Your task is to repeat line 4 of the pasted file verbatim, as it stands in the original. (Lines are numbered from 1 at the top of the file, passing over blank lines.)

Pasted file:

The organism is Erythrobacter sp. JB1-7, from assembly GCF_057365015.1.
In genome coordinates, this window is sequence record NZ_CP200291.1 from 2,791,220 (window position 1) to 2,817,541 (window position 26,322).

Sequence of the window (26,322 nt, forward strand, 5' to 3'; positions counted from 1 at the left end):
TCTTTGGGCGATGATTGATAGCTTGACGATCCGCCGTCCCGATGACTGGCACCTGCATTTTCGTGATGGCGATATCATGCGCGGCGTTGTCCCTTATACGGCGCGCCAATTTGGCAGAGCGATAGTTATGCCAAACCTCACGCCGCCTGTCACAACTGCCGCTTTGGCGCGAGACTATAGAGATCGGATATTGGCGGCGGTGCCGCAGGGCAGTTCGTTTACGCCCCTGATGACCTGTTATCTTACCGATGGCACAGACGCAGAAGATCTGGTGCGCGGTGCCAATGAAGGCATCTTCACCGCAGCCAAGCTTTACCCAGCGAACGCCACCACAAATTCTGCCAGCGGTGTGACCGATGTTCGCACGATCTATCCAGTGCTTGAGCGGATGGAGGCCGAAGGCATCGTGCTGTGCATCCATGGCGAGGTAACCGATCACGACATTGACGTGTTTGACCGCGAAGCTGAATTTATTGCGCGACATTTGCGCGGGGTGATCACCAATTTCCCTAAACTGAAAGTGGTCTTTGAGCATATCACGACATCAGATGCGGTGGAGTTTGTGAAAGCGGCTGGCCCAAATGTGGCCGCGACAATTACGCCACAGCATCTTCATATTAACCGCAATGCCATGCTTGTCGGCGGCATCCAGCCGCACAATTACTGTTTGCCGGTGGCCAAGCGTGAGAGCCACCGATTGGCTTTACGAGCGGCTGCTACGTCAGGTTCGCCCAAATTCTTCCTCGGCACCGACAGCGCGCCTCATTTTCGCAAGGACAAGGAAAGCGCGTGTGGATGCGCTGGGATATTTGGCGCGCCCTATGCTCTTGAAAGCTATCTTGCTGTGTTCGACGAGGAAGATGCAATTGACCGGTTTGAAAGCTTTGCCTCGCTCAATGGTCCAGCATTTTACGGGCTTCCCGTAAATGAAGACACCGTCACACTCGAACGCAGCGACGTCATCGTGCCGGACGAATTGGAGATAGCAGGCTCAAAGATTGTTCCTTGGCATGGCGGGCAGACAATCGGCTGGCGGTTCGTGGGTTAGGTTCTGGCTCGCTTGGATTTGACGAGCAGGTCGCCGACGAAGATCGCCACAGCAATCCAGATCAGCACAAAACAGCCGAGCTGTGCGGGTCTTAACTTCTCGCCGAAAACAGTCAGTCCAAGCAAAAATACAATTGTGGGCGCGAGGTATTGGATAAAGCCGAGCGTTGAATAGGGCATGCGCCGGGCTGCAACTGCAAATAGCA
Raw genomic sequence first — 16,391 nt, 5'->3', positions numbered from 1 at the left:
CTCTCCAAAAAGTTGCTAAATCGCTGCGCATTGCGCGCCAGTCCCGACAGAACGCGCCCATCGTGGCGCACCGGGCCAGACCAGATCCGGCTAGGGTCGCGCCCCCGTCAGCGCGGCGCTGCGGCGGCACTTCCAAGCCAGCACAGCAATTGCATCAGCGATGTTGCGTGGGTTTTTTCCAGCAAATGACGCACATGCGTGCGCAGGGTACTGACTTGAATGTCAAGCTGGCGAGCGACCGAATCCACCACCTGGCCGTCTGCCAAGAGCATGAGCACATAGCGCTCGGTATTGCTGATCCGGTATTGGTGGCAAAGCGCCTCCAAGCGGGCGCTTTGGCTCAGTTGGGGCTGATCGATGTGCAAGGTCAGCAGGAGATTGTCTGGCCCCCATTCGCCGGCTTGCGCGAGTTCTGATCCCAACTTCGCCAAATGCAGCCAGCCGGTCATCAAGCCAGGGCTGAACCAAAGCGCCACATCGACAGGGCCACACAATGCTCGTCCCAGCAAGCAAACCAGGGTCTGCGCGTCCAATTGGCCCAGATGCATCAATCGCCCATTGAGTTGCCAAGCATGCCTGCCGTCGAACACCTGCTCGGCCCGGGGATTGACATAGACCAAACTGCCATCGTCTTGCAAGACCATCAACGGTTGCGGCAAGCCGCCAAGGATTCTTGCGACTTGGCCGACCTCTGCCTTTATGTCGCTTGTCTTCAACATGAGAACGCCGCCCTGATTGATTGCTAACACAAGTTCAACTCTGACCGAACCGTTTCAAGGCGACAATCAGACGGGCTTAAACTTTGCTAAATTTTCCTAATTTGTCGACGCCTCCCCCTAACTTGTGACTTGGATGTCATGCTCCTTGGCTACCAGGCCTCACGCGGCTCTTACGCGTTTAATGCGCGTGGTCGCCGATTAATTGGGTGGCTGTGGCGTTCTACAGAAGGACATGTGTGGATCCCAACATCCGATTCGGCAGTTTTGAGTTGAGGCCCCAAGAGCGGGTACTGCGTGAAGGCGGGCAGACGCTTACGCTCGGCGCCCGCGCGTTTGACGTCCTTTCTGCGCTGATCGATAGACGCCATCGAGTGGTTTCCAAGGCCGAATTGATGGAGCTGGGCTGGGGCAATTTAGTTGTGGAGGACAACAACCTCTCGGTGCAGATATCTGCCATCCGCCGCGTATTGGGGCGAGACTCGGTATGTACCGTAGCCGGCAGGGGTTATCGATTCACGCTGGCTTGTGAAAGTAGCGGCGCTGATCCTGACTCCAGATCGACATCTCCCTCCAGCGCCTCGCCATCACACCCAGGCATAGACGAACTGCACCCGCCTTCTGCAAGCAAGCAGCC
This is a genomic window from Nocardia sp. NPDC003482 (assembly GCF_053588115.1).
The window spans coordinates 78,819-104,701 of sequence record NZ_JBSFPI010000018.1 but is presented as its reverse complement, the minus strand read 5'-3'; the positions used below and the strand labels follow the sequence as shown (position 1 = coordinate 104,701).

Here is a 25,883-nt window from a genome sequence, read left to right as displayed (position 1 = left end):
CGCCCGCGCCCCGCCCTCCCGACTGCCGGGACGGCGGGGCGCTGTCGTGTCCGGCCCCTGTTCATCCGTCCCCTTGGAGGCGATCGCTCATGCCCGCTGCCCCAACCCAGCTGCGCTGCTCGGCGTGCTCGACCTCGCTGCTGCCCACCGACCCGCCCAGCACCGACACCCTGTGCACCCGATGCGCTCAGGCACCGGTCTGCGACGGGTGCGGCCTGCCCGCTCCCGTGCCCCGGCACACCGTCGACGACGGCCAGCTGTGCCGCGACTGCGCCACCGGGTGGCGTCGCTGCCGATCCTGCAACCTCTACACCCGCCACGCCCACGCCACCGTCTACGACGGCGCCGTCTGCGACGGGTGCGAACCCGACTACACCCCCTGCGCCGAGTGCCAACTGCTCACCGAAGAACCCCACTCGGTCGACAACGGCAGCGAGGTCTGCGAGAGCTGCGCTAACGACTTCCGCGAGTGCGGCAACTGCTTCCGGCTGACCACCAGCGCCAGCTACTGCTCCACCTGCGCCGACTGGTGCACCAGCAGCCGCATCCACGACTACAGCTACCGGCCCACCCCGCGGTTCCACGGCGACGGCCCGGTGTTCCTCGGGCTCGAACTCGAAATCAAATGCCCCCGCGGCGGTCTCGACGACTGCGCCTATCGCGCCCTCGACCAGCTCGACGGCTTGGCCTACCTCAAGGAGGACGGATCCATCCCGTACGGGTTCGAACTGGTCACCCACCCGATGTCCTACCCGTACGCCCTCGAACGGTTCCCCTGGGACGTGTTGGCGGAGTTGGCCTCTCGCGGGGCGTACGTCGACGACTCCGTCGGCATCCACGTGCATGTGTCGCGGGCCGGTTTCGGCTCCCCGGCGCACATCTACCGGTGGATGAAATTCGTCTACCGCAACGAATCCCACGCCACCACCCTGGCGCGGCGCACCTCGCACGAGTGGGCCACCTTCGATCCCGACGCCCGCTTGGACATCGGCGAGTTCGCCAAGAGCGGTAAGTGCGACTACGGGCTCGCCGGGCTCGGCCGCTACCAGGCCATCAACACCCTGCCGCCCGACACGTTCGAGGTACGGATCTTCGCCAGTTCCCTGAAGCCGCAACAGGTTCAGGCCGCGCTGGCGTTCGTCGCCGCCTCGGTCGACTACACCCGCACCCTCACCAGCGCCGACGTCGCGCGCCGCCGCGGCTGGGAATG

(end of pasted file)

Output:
TCTTTGGGCGATGATTGATAGCTTGACGATCCGCCGTCCCGATGACTGGCACCTGCATTTTCGTGATGGCGATATCATGCGCGGCGTTGTCCCTTATACGGCGCGCCAATTTGGCAGAGCGATAGTTATGCCAAACCTCACGCCGCCTGTCACAACTGCCGCTTTGGCGCGAGACTATAGAGATCGGATATTGGCGGCGGTGCCGCAGGGCAGTTCGTTTACGCCCCTGATGACCTGTTATCTTACCGATGGCACAGACGCAGAAGATCTGGTGCGCGGTGCCAATGAAGGCATCTTCACCGCAGCCAAGCTTTACCCAGCGAACGCCACCACAAATTCTGCCAGCGGTGTGACCGATGTTCGCACGATCTATCCAGTGCTTGAGCGGATGGAGGCCGAAGGCATCGTGCTGTGCATCCATGGCGAGGTAACCGATCACGACATTGACGTGTTTGACCGCGAAGCTGAATTTATTGCGCGACATTTGCGCGGGGTGATCACCAATTTCCCTAAACTGAAAGTGGTCTTTGAGCATATCACGACATCAGATGCGGTGGAGTTTGTGAAAGCGGCTGGCCCAAATGTGGCCGCGACAATTACGCCACAGCATCTTCATATTAACCGCAATGCCATGCTTGTCGGCGGCATCCAGCCGCACAATTACTGTTTGCCGGTGGCCAAGCGTGAGAGCCACCGATTGGCTTTACGAGCGGCTGCTACGTCAGGTTCGCCCAAATTCTTCCTCGGCACCGACAGCGCGCCTCATTTTCGCAAGGACAAGGAAAGCGCGTGTGGATGCGCTGGGATATTTGGCGCGCCCTATGCTCTTGAAAGCTATCTTGCTGTGTTCGACGAGGAAGATGCAATTGACCGGTTTGAAAGCTTTGCCTCGCTCAATGGTCCAGCATTTTACGGGCTTCCCGTAAATGAAGACACCGTCACACTCGAACGCAGCGACGTCATCGTGCCGGACGAATTGGAGATAGCAGGCTCAAAGATTGTTCCTTGGCATGGCGGGCAGACAATCGGCTGGCGGTTCGTGGGTTAGGTTCTGGCTCGCTTGGATTTGACGAGCAGGTCGCCGACGAAGATCGCCACAGCAATCCAGATCAGCACAAAACAGCCGAGCTGTGCGGGTCTTAACTTCTCGCCGAAAACAGTCAGTCCAAGCAAAAATACAATTGTGGGCGCGAGGTATTGGATAAAGCCGAGCGTTGAATAGGGCATGCGCCGGGCTGCAACTGCAAATAGCA